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Keith, why a Magnifying Glass?
ACR sells a really nice ditch bag (empty) and they often run specials where they give you one if you buy an EPIRB. They are running a special now as a mater of fact.
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Old 06-09-2012, 07:02 AM   #28
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Do you carry a ditch bag on your boat? If so, where do you keep it, and what's in it? KJ
No.
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Old 06-09-2012, 07:29 AM   #29
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Just because the boat has sunk doesn't mean you have to quit sailing.
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Old 06-09-2012, 08:26 AM   #30
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We carry a ditch bag. It is a standard yellow ACR bag and stuffed with the same type of items mentioned previously. There is one consideration, regardless of where you boat, that had escaped our attention and did not seem to figure on ditch bag lists.
When we got our life raft serviced 3 years ago (it failed!!) the shop doing the service (LRSE) pointed out that getting into a LR is usually a very wet experience. You quite often need to swim to the raft even if it is attached to the mother ship - the concept of "stepping down" into the LR is something of a fiction. Consequently, we were advised to pack complete changes of warm clothing in the ditch bag. Especially since one of the biggest risks in that situation is hypothermia. We now carry extra clothing in a sealed thick poly bag inside the ditch bag. It also adds to the buoyancy of the ditch bag. Hopefully we shall never need either the LR or the DB but when you are a few hundred miles off shore it is nice to know they are available. One last caution about the DB. It can get kind of heavy if you are not careful. Too heavy means the admiral may not be able to handle it when the sh1T hits the fan and the captain is trying to launch the LR.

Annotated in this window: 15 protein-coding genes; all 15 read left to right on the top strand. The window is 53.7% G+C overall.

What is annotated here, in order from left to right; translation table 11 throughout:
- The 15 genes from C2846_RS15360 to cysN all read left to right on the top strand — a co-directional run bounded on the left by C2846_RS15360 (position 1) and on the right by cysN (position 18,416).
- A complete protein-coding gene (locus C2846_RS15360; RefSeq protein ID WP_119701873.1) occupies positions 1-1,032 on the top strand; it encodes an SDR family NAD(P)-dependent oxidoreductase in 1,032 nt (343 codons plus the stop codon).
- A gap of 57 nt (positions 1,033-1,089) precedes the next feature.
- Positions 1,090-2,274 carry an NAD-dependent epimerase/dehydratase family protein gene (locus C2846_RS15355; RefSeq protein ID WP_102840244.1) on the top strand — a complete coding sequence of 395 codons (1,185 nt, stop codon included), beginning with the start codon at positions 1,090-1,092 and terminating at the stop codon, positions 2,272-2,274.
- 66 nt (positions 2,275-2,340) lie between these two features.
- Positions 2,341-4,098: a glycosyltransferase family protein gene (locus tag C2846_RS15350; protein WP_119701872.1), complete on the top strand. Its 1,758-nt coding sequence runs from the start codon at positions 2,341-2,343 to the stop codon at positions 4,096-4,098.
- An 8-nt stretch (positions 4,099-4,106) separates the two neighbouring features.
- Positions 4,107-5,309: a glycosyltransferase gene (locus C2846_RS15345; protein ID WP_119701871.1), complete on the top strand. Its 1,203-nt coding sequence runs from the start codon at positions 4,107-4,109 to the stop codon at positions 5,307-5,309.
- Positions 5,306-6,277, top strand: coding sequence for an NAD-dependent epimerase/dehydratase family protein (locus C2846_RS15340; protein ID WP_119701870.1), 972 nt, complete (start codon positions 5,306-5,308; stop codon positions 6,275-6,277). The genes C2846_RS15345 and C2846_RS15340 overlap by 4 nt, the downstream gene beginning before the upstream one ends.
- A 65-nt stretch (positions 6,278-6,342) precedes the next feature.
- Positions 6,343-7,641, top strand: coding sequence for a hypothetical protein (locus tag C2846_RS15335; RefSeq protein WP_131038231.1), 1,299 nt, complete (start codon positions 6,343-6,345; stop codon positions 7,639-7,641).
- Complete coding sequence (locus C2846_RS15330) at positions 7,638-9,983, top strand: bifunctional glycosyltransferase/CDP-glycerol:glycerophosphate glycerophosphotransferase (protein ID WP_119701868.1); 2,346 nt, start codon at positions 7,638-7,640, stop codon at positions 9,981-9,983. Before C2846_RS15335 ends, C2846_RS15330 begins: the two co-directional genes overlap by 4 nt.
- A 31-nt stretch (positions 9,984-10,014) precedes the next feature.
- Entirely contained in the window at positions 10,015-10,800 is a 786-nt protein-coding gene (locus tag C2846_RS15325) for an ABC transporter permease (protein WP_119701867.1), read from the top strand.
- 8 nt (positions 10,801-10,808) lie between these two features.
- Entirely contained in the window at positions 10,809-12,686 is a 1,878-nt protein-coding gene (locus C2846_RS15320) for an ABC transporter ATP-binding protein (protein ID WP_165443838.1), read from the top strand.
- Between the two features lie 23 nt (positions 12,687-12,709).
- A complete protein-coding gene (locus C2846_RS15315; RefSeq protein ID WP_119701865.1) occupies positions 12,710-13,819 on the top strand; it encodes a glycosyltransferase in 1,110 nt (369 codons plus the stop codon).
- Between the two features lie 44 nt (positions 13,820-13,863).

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Old 06-09-2012, 08:38 AM   #31
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We carry a ditch bag. It is a standard yellow ACR bag and stuffed with the same type of items mentioned previously. There is one consideration, regardless of where you boat, that had escaped our attention and did not seem to figure on ditch bag lists.
When we got our life raft serviced 3 years ago (it failed!!) the shop doing the service (LRSE) pointed out that getting into a LR is usually a very wet experience. You quite often need to swim to the raft even if it is attached to the mother ship - the concept of "stepping down" into the LR is something of a fiction. Consequently, we were advised to pack complete changes of warm clothing in the ditch bag. Especially since one of the biggest risks in that situation is hypothermia. We now carry extra clothing in a sealed thick poly bag inside the ditch bag. It also adds to the buoyancy of the ditch bag. Hopefully we shall never need either the LR or the DB but when you are a few hundred miles off shore it is nice to know they are available. One last caution about the DB. It can get kind of heavy if you are not careful. Too heavy means the admiral may not be able to handle it when the sh1T hits the fan and the captain is trying to launch the LR.
Chris
Which was my point all along....99 percent of the time for boaters unless in upper Alaska, Canada or way offshore (>200 miles) you are more concerned with rescue and staying alive/alert/and able to signal till help arrives (usually less than a full day but reasonably up to 3). You can easily "survive" the week with nothing more than enough on your back to keep you from dying of hypothermia. A little water is great but not even necessary unless in a tropical environment.

I was involved in the rescue and debrief of an Air Guard pilot that punched out and survived a week in a 1 man raft off the coast of NC. All he had was a pint of water and a pack of those little candies I forget that they put in military rafts. He said the highlight of every day was waking up and licking the dew off the canopy of his raft. Survival is mostly about "will to live" and resourcefulness...less about "things".